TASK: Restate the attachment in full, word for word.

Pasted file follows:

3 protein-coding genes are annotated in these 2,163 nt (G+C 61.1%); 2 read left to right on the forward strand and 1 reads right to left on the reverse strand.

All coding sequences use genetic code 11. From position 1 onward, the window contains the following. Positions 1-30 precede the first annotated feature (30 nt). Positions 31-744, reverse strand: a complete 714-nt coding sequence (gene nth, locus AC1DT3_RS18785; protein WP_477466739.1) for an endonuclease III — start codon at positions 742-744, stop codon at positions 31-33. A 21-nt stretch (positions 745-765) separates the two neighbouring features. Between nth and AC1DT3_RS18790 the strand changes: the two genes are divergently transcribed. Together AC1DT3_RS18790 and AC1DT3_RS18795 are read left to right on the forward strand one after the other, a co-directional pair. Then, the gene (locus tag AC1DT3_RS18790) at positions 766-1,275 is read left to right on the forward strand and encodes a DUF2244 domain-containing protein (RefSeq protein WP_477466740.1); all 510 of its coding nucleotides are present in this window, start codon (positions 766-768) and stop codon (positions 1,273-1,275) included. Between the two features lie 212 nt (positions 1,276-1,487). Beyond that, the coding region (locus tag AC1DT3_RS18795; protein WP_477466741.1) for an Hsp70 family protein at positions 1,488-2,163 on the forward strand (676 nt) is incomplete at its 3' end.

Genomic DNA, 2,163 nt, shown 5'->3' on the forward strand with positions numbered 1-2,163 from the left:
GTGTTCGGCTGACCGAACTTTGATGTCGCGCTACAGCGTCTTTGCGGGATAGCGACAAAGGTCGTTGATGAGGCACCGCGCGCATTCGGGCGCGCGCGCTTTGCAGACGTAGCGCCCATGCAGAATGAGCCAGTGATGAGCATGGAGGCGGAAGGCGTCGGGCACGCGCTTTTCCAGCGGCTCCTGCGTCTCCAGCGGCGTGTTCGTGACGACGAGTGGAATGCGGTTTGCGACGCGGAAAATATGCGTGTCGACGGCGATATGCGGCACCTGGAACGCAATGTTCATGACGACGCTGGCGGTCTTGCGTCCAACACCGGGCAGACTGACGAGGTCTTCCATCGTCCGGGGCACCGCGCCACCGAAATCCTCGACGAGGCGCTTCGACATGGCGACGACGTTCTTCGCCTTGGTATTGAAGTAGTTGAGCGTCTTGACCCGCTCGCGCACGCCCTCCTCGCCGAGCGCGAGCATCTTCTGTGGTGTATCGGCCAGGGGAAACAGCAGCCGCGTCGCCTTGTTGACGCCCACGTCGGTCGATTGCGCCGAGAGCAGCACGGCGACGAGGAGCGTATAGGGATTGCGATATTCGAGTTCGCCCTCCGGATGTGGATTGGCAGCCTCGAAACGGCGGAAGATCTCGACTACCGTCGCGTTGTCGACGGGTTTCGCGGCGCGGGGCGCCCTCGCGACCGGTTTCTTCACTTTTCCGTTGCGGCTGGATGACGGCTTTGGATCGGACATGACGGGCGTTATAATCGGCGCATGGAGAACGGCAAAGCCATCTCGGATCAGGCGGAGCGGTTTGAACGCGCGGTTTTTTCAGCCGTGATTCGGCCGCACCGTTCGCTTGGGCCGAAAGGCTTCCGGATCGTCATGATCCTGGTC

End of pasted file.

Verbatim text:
3 protein-coding genes are annotated in these 2,163 nt (G+C 61.1%); 2 read left to right on the forward strand and 1 reads right to left on the reverse strand.

All coding sequences use genetic code 11. From position 1 onward, the window contains the following. Positions 1-30 precede the first annotated feature (30 nt). Positions 31-744, reverse strand: a complete 714-nt coding sequence (gene nth, locus AC1DT3_RS18785; protein WP_477466739.1) for an endonuclease III — start codon at positions 742-744, stop codon at positions 31-33. A 21-nt stretch (positions 745-765) separates the two neighbouring features. Between nth and AC1DT3_RS18790 the strand changes: the two genes are divergently transcribed. Together AC1DT3_RS18790 and AC1DT3_RS18795 are read left to right on the forward strand one after the other, a co-directional pair. Then, the gene (locus tag AC1DT3_RS18790) at positions 766-1,275 is read left to right on the forward strand and encodes a DUF2244 domain-containing protein (RefSeq protein WP_477466740.1); all 510 of its coding nucleotides are present in this window, start codon (positions 766-768) and stop codon (positions 1,273-1,275) included. Between the two features lie 212 nt (positions 1,276-1,487). Beyond that, the coding region (locus tag AC1DT3_RS18795; protein WP_477466741.1) for an Hsp70 family protein at positions 1,488-2,163 on the forward strand (676 nt) is incomplete at its 3' end.

Genomic DNA, 2,163 nt, shown 5'->3' on the forward strand with positions numbered 1-2,163 from the left:
GTGTTCGGCTGACCGAACTTTGATGTCGCGCTACAGCGTCTTTGCGGGATAGCGACAAAGGTCGTTGATGAGGCACCGCGCGCATTCGGGCGCGCGCGCTTTGCAGACGTAGCGCCCATGCAGAATGAGCCAGTGATGAGCATGGAGGCGGAAGGCGTCGGGCACGCGCTTTTCCAGCGGCTCCTGCGTCTCCAGCGGCGTGTTCGTGACGACGAGTGGAATGCGGTTTGCGACGCGGAAAATATGCGTGTCGACGGCGATATGCGGCACCTGGAACGCAATGTTCATGACGACGCTGGCGGTCTTGCGTCCAACACCGGGCAGACTGACGAGGTCTTCCATCGTCCGGGGCACCGCGCCACCGAAATCCTCGACGAGGCGCTTCGACATGGCGACGACGTTCTTCGCCTTGGTATTGAAGTAGTTGAGCGTCTTGACCCGCTCGCGCACGCCCTCCTCGCCGAGCGCGAGCATCTTCTGTGGTGTATCGGCCAGGGGAAACAGCAGCCGCGTCGCCTTGTTGACGCCCACGTCGGTCGATTGCGCCGAGAGCAGCACGGCGACGAGGAGCGTATAGGGATTGCGATATTCGAGTTCGCCCTCCGGATGTGGATTGGCAGCCTCGAAACGGCGGAAGATCTCGACTACCGTCGCGTTGTCGACGGGTTTCGCGGCGCGGGGCGCCCTCGCGACCGGTTTCTTCACTTTTCCGTTGCGGCTGGATGACGGCTTTGGATCGGACATGACGGGCGTTATAATCGGCGCATGGAGAACGGCAAAGCCATCTCGGATCAGGCGGAGCGGTTTGAACGCGCGGTTTTTTCAGCCGTGATTCGGCCGCACCGTTCGCTTGGGCCGAAAGGCTTCCGGATCGTCATGATCCTGGTC